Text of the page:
By WICHIT CHAITRONG
At the TDRI’s annual conference, Somkiat said disruptive technologies could prevent the economy from growing at an average of 5 per cent a year over the next 20 years, as targeted by the government.
Under this scenario the job losses would be massive, he said, noting the damage already done to Thailand’s print and television media operators by radical changes in technology. Somkiat predicted that, if Thailand cannot adapt, the economy would grow by only 2.1 per cent annually and three million jobs would disappear.
The government, aware of the risks of the country being left behind, has initiated the Thailand 4.0 policy to promote the digital economy.
However, Somkiat said that the government may not meet its own target for steering the country to achieve high-income status in the next 20 years.
He projected that the government will achieve only 25 per cent of its target in developing the farm and service sectors and 50 per cent of the target for the industrial sector. The government may attract some private investment, but not much. “We make an assessment that under the Thailand 4.0 scenario, the Thai economy will expand at 3.1 per cent and this would result in a loss of 1.5 million jobs,” said Somkiat. This is because the country faces shortages of skilled labour and the policies aimed at addressing this problem are not well coordinated.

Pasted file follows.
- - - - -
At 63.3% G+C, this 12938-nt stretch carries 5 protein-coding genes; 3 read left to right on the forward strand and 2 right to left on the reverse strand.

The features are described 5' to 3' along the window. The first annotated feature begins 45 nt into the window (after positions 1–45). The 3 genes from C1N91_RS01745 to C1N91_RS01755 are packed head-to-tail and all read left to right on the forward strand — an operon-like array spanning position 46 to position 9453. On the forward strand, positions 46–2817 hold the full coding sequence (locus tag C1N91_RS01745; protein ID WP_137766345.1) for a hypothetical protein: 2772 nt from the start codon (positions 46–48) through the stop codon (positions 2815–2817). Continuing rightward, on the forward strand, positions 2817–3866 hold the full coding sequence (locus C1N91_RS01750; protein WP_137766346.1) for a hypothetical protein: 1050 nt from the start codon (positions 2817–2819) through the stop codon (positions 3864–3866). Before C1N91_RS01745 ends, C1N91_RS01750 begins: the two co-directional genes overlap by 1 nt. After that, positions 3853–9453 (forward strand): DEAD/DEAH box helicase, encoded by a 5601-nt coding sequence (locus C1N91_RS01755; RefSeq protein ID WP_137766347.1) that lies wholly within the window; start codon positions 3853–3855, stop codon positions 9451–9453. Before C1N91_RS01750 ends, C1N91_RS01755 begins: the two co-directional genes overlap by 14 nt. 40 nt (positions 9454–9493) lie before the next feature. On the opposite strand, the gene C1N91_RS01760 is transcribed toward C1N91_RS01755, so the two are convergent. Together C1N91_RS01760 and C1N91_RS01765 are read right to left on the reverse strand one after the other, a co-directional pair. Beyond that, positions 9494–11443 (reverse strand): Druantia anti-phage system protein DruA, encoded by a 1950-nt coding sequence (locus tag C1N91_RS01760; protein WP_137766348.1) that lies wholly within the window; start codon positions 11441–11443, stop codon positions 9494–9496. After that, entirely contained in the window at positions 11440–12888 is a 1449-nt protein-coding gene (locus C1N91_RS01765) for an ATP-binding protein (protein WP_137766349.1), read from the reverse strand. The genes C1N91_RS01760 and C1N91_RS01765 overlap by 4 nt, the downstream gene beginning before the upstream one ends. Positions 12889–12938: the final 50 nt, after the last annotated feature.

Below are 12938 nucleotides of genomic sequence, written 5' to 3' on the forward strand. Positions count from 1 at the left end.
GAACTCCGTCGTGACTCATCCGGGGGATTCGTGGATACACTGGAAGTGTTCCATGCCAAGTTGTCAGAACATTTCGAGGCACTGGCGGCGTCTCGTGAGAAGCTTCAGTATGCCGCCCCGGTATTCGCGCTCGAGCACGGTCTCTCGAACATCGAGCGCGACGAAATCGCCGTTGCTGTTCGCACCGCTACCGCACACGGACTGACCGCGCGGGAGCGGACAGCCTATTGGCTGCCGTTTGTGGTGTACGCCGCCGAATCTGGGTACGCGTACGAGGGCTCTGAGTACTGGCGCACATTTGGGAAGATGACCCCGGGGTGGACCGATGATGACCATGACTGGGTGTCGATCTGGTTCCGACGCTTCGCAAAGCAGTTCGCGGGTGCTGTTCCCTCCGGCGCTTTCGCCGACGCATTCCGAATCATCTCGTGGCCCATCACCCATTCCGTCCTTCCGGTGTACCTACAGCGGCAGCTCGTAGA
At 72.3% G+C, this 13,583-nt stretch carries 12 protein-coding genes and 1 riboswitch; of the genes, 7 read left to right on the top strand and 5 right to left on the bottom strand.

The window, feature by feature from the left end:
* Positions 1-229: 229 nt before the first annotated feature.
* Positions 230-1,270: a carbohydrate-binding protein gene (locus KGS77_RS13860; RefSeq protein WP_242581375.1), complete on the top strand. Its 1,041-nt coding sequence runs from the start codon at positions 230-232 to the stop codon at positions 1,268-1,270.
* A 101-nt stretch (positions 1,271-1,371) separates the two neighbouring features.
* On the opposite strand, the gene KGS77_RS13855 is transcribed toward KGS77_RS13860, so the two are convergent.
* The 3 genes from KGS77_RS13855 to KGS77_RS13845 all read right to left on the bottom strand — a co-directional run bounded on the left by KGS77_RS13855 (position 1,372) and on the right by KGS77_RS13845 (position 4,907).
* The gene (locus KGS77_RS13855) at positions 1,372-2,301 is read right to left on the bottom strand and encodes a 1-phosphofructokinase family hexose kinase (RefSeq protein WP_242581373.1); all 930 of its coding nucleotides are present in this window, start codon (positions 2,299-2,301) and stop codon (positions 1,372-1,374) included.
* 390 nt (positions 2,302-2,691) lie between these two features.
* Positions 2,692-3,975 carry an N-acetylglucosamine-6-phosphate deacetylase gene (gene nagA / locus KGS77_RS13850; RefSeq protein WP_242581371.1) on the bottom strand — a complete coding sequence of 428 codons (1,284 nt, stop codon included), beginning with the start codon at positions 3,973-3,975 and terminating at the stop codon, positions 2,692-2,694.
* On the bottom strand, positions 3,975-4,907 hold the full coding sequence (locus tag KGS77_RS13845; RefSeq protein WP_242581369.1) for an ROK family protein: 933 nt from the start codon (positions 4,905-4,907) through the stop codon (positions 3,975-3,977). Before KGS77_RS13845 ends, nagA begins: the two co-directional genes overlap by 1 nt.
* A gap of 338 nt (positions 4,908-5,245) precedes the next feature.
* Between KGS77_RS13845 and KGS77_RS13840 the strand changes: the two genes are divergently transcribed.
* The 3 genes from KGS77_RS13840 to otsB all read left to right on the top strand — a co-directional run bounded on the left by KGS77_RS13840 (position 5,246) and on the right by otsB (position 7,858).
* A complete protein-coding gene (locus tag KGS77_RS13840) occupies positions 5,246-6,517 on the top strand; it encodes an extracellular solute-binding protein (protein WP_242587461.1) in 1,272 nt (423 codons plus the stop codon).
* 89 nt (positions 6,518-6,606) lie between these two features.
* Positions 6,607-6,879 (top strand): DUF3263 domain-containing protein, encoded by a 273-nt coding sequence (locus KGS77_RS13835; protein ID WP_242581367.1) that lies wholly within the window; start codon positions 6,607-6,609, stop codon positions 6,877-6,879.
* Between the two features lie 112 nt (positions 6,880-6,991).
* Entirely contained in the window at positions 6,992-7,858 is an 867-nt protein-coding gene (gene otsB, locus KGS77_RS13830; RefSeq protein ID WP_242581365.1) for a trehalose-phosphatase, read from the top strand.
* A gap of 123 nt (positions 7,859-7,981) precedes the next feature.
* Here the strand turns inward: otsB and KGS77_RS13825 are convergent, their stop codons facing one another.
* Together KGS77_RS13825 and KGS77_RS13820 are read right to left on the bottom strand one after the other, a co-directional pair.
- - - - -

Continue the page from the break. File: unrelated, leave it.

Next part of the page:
The government does not have a policy for exploiting the benefits of artificial intelligence (AI) in industry, an essential element for the digital economy, Somkiat said.
Many countries such as China, Japan, Singapore, South Korea and the United States have articulated AI policies and they invest heavily in research and development related to AI.
He predicted that many jobs would be replaced by AI as its uses make inroads into the economy.
He urged the government to do more in order to advance the economy. Somkiat has proposed the so-called 3 C model: craft economy, creative economy and care economy.
This add-on to Thailand 4.0 would drive economic growth to 4.3 per cent, enabling Thailand to become a high-income country in the next 20 years. This would also narrow the income gap between the rich and the poor, Somkiat added.
According to TDRI researchers, many careers will be significantly affected, including those in the textile industry and other manufacturing operations, and the pressures would also be felt among cashiers, accountants and lawyers.
Elsewhere in the economy, some 80 per cent of value-added local media will be lost to giant foreign competitors, such as Facebook and Google, in the next 20 years. More than 20 per cent of the value-added financial sector will be lost to foreign rivals and 20 per cent of the value-added manufacturing sector will be drained away to foreign competitors.